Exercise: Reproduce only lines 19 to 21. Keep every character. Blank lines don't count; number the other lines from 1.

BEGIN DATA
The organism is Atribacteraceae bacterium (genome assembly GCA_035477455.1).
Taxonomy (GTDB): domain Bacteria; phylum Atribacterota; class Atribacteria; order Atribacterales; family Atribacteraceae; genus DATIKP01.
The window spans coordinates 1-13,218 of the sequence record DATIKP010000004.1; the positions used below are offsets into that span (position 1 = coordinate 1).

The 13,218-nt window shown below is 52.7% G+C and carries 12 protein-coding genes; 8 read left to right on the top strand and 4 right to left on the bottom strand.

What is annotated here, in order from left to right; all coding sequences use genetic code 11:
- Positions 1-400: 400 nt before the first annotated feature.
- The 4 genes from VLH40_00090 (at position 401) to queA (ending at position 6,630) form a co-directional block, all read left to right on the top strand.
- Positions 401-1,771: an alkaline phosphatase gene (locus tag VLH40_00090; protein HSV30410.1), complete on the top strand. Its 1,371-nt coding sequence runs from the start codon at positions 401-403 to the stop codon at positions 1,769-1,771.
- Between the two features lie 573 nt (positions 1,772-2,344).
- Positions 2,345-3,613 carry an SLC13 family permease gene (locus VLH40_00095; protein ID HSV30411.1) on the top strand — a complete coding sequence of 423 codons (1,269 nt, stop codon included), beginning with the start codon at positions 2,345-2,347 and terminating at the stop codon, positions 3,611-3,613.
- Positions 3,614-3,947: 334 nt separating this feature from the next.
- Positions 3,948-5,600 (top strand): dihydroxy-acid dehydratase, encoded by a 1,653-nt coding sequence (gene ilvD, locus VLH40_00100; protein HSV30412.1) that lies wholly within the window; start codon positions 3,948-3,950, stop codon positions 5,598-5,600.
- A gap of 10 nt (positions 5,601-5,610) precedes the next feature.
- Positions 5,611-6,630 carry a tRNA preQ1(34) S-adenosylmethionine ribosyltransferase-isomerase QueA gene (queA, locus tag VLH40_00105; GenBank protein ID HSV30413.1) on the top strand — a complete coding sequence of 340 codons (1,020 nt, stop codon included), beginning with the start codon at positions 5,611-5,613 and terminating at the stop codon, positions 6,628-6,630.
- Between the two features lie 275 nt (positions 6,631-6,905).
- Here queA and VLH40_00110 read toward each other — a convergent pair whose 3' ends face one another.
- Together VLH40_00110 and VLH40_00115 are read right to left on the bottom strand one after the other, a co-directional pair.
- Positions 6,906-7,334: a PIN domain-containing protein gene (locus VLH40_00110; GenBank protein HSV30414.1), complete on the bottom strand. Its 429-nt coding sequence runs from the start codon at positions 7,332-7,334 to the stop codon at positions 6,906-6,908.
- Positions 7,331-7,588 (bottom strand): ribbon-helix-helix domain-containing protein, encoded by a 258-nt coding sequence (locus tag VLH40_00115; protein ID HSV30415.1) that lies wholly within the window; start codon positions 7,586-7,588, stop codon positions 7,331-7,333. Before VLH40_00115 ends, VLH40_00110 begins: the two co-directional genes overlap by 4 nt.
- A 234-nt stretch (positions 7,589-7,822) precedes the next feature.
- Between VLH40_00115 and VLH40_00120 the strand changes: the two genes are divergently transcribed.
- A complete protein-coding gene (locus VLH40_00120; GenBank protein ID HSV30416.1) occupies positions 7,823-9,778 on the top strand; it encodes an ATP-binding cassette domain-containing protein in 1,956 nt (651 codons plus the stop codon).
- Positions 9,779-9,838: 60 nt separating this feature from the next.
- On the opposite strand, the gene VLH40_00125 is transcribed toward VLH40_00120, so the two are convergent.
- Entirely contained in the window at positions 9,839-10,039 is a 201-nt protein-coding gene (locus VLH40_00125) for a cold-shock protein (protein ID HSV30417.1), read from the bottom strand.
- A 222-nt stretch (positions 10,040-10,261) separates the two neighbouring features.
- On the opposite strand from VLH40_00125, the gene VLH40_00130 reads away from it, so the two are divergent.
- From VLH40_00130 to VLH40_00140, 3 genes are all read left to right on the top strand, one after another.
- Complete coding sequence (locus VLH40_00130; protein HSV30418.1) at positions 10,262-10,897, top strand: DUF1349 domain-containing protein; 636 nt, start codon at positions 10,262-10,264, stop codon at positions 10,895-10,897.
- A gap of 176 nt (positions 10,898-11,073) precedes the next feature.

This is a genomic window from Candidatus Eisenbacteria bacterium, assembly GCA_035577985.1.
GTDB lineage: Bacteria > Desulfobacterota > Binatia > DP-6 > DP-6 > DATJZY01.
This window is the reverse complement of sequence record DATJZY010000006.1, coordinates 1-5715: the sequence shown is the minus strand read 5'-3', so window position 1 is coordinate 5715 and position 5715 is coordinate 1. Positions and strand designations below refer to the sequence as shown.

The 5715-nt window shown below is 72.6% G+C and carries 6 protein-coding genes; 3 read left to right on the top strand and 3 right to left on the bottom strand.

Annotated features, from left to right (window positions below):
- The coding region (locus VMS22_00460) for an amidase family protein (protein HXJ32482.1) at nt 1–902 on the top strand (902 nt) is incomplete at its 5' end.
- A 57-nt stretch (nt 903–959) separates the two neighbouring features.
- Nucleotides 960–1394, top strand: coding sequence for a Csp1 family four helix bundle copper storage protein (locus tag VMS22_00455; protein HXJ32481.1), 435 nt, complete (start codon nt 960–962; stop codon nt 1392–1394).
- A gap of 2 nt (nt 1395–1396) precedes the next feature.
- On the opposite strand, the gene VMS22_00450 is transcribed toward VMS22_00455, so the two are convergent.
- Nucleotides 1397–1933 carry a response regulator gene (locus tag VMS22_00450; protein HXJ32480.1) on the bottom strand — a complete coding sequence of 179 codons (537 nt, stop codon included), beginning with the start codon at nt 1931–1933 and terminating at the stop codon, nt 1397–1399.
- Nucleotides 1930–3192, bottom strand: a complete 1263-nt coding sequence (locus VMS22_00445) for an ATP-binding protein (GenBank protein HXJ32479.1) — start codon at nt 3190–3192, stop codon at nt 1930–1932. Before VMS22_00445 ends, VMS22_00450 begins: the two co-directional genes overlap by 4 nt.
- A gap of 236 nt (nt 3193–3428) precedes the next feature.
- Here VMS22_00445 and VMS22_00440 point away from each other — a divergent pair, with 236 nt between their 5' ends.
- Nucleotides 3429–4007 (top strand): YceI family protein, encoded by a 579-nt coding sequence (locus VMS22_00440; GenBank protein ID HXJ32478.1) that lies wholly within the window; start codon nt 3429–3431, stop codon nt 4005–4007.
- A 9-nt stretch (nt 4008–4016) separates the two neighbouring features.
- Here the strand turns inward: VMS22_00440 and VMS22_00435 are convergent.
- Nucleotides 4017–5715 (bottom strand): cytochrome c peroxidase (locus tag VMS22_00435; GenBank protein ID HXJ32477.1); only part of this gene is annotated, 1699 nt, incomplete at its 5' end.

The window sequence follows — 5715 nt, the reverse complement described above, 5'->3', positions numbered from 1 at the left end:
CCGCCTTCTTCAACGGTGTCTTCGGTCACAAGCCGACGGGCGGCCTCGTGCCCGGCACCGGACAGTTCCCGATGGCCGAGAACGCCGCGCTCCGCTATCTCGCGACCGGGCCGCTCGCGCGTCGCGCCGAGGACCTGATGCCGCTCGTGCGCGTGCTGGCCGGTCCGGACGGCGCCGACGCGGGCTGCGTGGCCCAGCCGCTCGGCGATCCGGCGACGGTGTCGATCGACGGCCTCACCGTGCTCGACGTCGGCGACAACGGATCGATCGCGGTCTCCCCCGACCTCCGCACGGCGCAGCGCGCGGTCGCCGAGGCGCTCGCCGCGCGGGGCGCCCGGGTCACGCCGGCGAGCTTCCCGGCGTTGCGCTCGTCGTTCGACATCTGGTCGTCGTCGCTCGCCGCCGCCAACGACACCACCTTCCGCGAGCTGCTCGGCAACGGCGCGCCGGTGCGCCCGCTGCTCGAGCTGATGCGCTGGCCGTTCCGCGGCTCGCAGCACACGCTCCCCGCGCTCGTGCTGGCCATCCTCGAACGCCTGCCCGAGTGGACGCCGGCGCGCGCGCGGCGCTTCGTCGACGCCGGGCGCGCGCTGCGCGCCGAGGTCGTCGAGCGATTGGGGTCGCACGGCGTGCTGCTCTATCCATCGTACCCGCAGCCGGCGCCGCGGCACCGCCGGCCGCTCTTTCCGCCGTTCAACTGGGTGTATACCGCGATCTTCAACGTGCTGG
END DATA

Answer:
- Positions 7,331-7,588 (bottom strand): ribbon-helix-helix domain-containing protein, encoded by a 258-nt coding sequence (locus tag VLH40_00115; protein ID HSV30415.1) that lies wholly within the window; start codon positions 7,586-7,588, stop codon positions 7,331-7,333. Before VLH40_00115 ends, VLH40_00110 begins: the two co-directional genes overlap by 4 nt.
- A 234-nt stretch (positions 7,589-7,822) precedes the next feature.
- Between VLH40_00115 and VLH40_00120 the strand changes: the two genes are divergently transcribed.